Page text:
Monday, 30 November 2015

What would Siri do?

Would you ever take moral advice from a computer program, like Apple's Siri? To my mind, this question boils down to whether it will ever be possible to programme a computer to make realistic, life-like recognisably-human moral decisions. And the answer to this question depends on one’s underlying view of morality. If you view morality as something magical or mystical, then the answer may be no. But if you view morality as part of the material world, a product of human biology and culture, then the answer must surely be yes. If meat is capable of morality, then there is no principled reason why silicon could not be.

The next question is then, what would the content of Siri’s morality be? What, after all, is the difference between right and wrong?

The best theory we have is that the function of morality is to promote cooperation: morality can be seen as a set of heuristics or decisions rules or strategies for solving the problems of cooperation and conflict recurrent in human social life (see here).

It would be a fairly simple matter to program these decision rules into a computer – in fact, we already do.

Reciprocity is an important component of human morality — and we have already programmed artificial agents to reciprocate, as in the case of tit-for-tat in Axelrod’s tournaments. These agents exhibit the functional equivalents of trust, honesty, revenge, remorse and forgiveness… And there’s no reason to suppose we couldn’t also program artificial intelligence with all the other components of our moral psychology — caring for kin, adopting local conventions, respecting hierarchies and so on.

Of course, these agent-based simulations operate in very circumscribed artificial environments. So the real challenge would be, not to program morality, but to have such a program interact with the messy reality of real-world moral problems.

But here, Siri would have an advantage, because it would not have to get to grips with the real world – it would instead interrogate the user for the relevant information.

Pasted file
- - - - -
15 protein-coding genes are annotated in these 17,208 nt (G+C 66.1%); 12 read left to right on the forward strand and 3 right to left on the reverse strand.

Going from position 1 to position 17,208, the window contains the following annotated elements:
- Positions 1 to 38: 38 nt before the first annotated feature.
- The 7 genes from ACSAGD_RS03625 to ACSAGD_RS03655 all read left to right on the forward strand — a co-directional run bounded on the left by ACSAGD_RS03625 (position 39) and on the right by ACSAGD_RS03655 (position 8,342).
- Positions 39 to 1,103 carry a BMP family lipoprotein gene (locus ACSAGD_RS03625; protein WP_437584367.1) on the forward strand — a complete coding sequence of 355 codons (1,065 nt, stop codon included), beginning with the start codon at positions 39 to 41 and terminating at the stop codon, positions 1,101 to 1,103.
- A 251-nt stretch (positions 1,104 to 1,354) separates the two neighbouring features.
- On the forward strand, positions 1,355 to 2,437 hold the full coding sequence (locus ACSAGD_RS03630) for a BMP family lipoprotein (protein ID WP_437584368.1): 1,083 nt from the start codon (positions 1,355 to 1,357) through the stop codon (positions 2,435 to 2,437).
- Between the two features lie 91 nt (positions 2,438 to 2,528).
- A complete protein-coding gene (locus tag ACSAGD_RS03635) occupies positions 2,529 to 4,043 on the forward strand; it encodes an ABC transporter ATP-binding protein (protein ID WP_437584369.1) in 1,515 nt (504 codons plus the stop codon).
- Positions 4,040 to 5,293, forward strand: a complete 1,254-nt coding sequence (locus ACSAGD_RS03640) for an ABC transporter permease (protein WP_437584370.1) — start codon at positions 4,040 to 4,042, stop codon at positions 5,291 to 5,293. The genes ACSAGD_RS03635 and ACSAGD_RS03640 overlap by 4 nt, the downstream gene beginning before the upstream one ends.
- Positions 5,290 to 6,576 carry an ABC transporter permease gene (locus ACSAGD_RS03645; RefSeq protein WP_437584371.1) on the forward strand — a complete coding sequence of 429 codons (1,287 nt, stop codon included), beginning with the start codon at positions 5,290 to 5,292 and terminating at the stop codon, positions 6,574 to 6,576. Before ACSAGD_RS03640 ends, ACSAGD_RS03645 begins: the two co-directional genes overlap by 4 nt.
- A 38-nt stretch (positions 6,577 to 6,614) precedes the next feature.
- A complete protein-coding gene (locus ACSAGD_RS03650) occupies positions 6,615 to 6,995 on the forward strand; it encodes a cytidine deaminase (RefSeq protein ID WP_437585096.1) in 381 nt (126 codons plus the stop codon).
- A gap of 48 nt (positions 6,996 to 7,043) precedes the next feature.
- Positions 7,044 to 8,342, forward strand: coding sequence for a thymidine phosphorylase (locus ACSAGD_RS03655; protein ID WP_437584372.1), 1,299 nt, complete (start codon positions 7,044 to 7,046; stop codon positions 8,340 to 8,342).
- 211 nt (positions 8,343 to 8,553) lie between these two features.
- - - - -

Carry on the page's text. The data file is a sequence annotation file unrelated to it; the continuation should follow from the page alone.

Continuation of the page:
We might envisage a program that ran through a checklist or decision tree, posing questions such as: Who does this problem concern (you, a family member, a friend, a member of your community, a stranger)? How important this person is to you? How frequently you see them? What have they done for you in the past? How powerful are they?… and so on.

Having parsed the problem, and weighed up the various options, Siri might come back with a recommendation. It might tell you the right thing to do, or the better thing to do. It might tell you what the average person would do, or what a high status person would do. Or if the programme was networked, with access to a database of other users, it might tell you what other people actually have done in similar situations.

You could also calibrate the system, to tailor it to your own proclivities, by completing various personality tests and measures of social and moral attitudes. It could then tell you what you would do if you thought about it carefully, what you would be most comfortable doing, what was consistent with what you did in the past — or perhaps ‘what you would do on a good day’.

You might think that the real test would come with moral dilemmas — adjudicating between apparently incommensurate moral goals. Actually, I think such situations would be the easiest to resolve. If it was a choice between doing the right thing, and the wrong thing (for example, helping yourself at the expense of others) then you don’t need a computer to tell you the difference. What’s lacking is not advice, but motivation. And if it’s a case of two options — for example, helping your family versus helping your friends — which are both equally moral, and between which you (and Siri) are indifferent, then the program could help by ‘flipping a coin’, or acting like a kind of moral 8-ball. For if each option is as good as the other, then the sooner you resolve the deadlock the better.

I am not a programmer, and so I do not know if or when such an artificial machine might be built. But I am confident that the attempt to build such a machine would be instructive. It would be a kind of ‘moral Turing test’ that would allow us to try out our theories of moral psychology. The closer Siri’s responses corresponded to those of ‘the reasonable person’, the ‘man on the Clapham omnibus’, a trusted friend, a respected colleague… the closer we would be to fully understanding the nature and content of human morality.

Picture credit, The Economist

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